I’m so thrilled to be participating in the 2017 Debut Authors Bash, especially since I have author Katie A. Nelson on the blog today! Katie’s debut novel The Duke of Bannerman Prep was one of my favorite books I read in 2017! I cannot recommend it highly enough. It is a YA retelling of The Great Gatsby, and it’s just so wonderful! Check out my Q&A with Katie all about writing retellings and be sure to order your copy today if you haven’t already!
About the Book:
Title: The Duke of Bannerman Prep
Author: Katie A. Nelson
Pub. Date: May 9, 2017
Publisher: Sky Pony Press
Words are weapons. Facts can be manipulated. And nothing is absolute—especially right and wrong.
Tanner McKay is at Bannerman Prep for only one reason: the elite school recruited him after he brought his public school’s debate team to victory last year. Bannerman wants a championship win. Debate is Tanner’s life—his ticket out of his poor-as-dirt life and family drama, straight to a scholarship to Stanford and the start of a new, better future.
But when he’s paired with the Duke, his plans for an easy ride seem as if they’ve hit the rails. The Duke is the quintessential playboy, beloved by everyone for his laissez-faire attitude, crazy parties, and seemingly effortless favors.
And a total no-show when it comes to putting in the work to win.
But as Tanner gets sucked into the Duke’s flashy world, the thrill of the high life and the adrenaline of existing on the edge becomes addictive. A small favor here and there seems like nothing in exchange for getting everything he ever dreamed of.
But the Duke’s castle is built on shady, shaky secrets, and the walls are about to topple down.
A contemporary retelling of The Great Gatsby, Katie Nelson’s taut debut is perfect for fans of John Green’s Looking for Alaska, Kate Brian’s Private series, and anyone who’s encountered the cut-throat world of competitive high school.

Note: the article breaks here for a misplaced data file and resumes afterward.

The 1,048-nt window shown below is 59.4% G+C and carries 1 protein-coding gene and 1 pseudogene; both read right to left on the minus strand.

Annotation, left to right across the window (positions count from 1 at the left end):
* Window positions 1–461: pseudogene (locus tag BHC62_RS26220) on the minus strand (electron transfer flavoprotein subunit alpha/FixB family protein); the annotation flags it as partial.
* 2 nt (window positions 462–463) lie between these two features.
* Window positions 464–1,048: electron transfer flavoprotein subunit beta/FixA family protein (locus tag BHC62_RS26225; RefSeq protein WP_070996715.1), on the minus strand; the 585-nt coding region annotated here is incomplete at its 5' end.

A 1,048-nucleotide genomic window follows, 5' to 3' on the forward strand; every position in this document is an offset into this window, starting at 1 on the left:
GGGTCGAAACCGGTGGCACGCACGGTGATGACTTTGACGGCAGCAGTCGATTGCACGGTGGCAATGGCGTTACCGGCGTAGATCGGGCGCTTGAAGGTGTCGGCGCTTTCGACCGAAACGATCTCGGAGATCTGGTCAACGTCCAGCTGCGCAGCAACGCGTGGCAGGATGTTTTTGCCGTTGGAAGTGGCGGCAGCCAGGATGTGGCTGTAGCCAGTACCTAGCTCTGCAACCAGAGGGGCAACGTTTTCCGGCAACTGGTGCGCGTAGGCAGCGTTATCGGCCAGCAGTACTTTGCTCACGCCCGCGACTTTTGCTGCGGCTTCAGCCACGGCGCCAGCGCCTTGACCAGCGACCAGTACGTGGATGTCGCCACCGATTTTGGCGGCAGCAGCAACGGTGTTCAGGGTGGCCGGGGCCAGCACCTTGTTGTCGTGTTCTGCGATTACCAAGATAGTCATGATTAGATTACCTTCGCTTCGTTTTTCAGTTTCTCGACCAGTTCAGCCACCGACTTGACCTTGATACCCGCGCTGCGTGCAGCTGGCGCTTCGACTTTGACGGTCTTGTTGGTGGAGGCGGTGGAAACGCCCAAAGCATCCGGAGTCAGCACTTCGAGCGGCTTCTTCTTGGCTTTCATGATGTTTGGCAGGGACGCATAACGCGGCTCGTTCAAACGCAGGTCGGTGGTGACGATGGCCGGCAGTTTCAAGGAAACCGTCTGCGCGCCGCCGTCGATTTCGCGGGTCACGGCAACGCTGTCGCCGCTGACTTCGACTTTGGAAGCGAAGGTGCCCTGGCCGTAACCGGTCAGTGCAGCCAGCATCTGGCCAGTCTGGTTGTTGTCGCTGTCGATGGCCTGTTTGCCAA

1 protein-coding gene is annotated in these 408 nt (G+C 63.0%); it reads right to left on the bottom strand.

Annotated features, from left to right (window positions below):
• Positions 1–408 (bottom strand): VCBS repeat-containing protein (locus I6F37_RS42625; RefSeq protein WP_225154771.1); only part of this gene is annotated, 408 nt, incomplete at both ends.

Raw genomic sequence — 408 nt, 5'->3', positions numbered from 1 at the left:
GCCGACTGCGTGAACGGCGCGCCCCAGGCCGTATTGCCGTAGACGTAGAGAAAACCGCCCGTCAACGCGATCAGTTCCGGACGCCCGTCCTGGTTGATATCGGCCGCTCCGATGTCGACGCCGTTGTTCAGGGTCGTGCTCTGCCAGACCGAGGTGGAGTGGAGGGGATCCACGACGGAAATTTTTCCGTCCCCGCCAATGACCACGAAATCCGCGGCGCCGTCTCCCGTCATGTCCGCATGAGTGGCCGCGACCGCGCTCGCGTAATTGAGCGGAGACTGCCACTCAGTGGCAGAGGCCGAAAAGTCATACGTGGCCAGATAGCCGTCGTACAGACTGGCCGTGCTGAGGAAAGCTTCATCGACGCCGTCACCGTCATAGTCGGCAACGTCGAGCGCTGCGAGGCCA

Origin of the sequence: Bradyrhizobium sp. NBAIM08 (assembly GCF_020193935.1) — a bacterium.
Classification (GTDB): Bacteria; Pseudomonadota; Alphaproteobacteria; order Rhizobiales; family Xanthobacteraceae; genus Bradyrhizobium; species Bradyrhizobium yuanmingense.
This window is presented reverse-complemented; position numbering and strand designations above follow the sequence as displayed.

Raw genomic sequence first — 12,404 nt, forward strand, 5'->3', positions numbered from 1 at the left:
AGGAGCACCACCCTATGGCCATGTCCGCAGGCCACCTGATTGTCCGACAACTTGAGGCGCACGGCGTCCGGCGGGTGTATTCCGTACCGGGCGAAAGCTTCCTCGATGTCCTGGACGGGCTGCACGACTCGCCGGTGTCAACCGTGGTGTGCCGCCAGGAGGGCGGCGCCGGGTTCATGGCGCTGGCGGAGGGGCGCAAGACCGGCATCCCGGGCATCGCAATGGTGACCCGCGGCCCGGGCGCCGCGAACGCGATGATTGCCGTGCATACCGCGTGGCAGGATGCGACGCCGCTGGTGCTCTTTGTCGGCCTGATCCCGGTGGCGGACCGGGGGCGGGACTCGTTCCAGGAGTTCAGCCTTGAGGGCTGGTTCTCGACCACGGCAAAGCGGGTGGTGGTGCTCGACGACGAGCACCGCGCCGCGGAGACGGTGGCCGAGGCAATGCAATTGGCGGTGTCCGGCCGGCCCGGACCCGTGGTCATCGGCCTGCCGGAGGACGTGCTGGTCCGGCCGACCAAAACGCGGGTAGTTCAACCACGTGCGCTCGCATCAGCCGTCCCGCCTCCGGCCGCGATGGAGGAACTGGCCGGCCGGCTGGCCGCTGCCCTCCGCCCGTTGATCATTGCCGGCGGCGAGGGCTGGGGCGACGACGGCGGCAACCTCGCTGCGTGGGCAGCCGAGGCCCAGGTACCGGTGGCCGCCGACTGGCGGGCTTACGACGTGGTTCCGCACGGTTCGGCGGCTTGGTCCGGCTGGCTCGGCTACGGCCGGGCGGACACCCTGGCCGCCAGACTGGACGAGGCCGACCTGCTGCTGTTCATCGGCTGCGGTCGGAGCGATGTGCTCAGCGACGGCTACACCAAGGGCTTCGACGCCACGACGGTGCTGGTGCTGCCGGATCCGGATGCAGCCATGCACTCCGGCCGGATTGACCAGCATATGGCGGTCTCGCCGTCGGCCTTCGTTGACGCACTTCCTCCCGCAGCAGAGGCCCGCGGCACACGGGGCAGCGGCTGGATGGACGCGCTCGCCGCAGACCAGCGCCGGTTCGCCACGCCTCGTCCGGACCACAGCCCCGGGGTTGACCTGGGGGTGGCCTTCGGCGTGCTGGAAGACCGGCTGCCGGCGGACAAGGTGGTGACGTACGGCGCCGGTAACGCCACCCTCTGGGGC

1- I’m a huge fan of both The Duke of Bannerman Prep and The Great Gatsby. When you decided to tackle a Great Gatsby retelling, what elements from the original story were important for you to stay consistent with in your retelling?
Thank You! I’m so glad you liked it! I have been a Gatsby fan since the first time I read the novel, back in high school. I think at the time, I was pining for a boy who didn’t know I existed, so that idea of a character who feels like If I can just achieve _____, then this unattainable person will love me was always really interesting to me. I also wanted to examine the elements of class and how they relate to accessing the American dream. We have this idea in America that if you just work hard enough, you can achieve anything that you want, and the whole college admissions process is kind of a microcosm of how that plays out. It was definitely the first time that I realized that yes, hard work is important, but wealth, privilege and background play a role too. So I wanted to examine that in my novel.
2- How many times did you read The Great Gatsby and what kind of research did you do to prepare for writing The Duke of Bannerman Prep?
I lost track of how many times I read Gatsby! I read it right before I started my first draft, and then I re-read it when I was stuck at one point, but that was after I’d read it at least a dozen times. I used to teach high school English, so I read it with my students. But then I did get to a point where I had to set it aside and focus on my own story, rather than trying to mirror every plot point in the original. I did a bunch of other research in writing Duke. I’d competed in high school debate, as well as coached it, but I did some research into current practices and rules, etc. I judged several tournaments and talked to high school competitors. I also did a lot of research into boarding schools. There are a ton of boarding school novels out there, but most are Ivy covered, been around for hundreds of years, and located in the Northeast. I wanted my school to reflect the values and attitudes of modern day Silicon valley, so I talked to schools in California and researched what daily life is like in those schools.
3- What do you think is the most challenging part of writing a retelling?
I think the most challenging part is that people know the original, and will come to your story with pre-conceived ideas about what they think it should be. I tried to write the story that I wanted to tell, and let people form their own opinions. One of my reviewers said that my book was more “homage than retelling” and I think that is an accurate description.